Mr Read had two children, John and Margaret, with wife Winifred, 谁死于 2007, as well as four grandchildren, 11 great-grandchildren and three great-great grandchildren. 以上: Pallbearers wait to receive the veteran’s coffin

    Members of the armed forces carry Mr Read's coffin into Bournemouth Crematorium on Monday

    Members of the armed forces carry Mr Read’s coffin into Bournemouth Crematorium on Monday

    His son John Reed, 70, a retired Salvation Army commissioner, 说过: 'Harry was immensely proud of his family and took great delight in each one of them from the oldest to the youngest'

    His son John Reed, 70, a retired Salvation Army commissioner, 说过: ‘Harry was immensely proud of his family and took great delight in each one of them from the oldest to the youngest

    Soldiers at Mr Read's funeral. Members of the public also paid their respects to Mr Read on social media

    Soldiers at Mr Read’s funeral. Members of the public also paid their respects to Mr Read on social media

    Mr Read's coffin was carried into Bournemouth Crematorium before a service in which family members and comrades paid tribute

    Military trumpeters are seen playing their instruments at the funeral

    Mr Read’s coffin was carried into Bournemouth Crematorium before a service in which family members and comrades paid tribute. 对: Military trumpeters are seen playing their instruments at the funeral

    Also paying tribute, Corporal Mike French, Harry’s parachuting partner with the Red Devils, 说过: ‘We’re quite close as an airborne brotherhood so for us to say goodbye to one of our brothers is always very dear to us.

    Matthew Horan, who served as a signalman in the Royal Corps of Signals, 添加: ‘During the Normandy landings Harry was very important because he jumped in with the radios which would have enabled those behind enemy lines to communicate and enable the landings to go ahead.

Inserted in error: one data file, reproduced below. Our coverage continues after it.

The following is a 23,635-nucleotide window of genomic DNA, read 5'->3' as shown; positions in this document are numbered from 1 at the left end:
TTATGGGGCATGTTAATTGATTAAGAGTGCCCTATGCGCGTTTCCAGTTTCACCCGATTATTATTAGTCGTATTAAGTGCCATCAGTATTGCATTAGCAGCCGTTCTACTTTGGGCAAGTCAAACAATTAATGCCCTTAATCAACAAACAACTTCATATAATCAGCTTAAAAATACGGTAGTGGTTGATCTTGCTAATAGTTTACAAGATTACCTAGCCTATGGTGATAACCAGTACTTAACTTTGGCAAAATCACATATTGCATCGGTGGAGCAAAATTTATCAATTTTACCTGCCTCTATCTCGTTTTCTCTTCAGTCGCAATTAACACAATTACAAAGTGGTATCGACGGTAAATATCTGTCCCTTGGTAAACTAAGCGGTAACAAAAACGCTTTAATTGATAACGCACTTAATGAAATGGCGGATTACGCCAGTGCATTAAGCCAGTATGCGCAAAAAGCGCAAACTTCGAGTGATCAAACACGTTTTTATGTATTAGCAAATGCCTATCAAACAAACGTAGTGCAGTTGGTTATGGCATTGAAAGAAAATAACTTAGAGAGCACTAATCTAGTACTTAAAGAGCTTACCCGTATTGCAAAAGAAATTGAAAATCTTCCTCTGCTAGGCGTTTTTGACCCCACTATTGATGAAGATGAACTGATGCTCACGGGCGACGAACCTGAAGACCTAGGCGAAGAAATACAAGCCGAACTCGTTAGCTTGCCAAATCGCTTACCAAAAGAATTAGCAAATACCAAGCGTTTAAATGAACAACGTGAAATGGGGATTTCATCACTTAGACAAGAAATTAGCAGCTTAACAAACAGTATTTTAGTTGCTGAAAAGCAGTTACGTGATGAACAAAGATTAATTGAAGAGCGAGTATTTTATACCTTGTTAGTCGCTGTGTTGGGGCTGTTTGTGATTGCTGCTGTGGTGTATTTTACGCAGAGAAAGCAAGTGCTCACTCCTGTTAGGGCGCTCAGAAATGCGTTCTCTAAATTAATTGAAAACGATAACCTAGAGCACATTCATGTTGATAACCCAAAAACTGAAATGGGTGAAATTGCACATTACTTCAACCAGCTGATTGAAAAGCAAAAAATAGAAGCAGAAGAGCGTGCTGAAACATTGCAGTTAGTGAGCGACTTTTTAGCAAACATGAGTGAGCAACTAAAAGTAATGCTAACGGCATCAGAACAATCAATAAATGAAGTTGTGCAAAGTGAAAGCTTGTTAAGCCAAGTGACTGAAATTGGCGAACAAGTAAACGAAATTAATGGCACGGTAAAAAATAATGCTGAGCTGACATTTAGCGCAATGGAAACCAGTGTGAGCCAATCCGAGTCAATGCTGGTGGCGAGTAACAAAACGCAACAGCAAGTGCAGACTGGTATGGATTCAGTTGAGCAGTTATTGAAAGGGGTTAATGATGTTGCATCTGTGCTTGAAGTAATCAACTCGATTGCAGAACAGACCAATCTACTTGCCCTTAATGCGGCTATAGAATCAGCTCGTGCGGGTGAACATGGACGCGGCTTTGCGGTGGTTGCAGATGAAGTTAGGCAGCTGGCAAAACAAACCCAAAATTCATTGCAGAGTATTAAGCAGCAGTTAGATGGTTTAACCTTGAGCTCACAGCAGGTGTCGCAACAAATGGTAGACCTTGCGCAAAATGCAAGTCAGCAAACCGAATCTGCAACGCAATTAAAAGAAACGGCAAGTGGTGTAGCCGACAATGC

‘It’s absolutely fantastic to be able to pay our respects, he was a real character and he was a very humble man.

    Commissioner Anthony Cotterill, leader of the Salvation Army, 说过: ‘The Salvation Army and its worldwide ministry have been enriched beyond words by the remarkable service of Commissioner Harry Read.

    ‘A bold, caring and innovative leader who challenged us all to be brave and to dare greater things for Jesus Christ.

    ‘His legacy of poems and songs is a treasure trove of inspiration and insight that will continue to help us in the days ahead.

    Members of the public also paid their respects to Mr Read on social media.

    Denise Anne Tams said: ‘God bless you Sir. Rest in eternal peace.

    William Phillips added: ‘Rip hero safe landing on your last.

    Harry died on December 15.

    D-Day: Huge invasion of Europe described by Churchill as the ‘most complicated and difficultmilitary operation in world history

    Operation Overlord saw some 156,000 Allied troops landing in Normandy on June 6, 1944.

    It is thought as many as 4,400 were killed in an operation Winston Churchill described as ‘undoubtedly the most complicated and difficult that has ever taken place’.

    The assault was conducted in two phases: an airborne landing of 24,000 英式, 美国人, Canadian and Free French airborne troops shortly after midnight, and an amphibious landing of Allied infantry and armoured divisions on the coast of France commencing at 6.30am.

    The operation was the largest amphibious invasion in world history, 随着 160,000 troops landing. 一些 195,700 Allied naval and merchant navy personnel in over 5,000 ships were involved.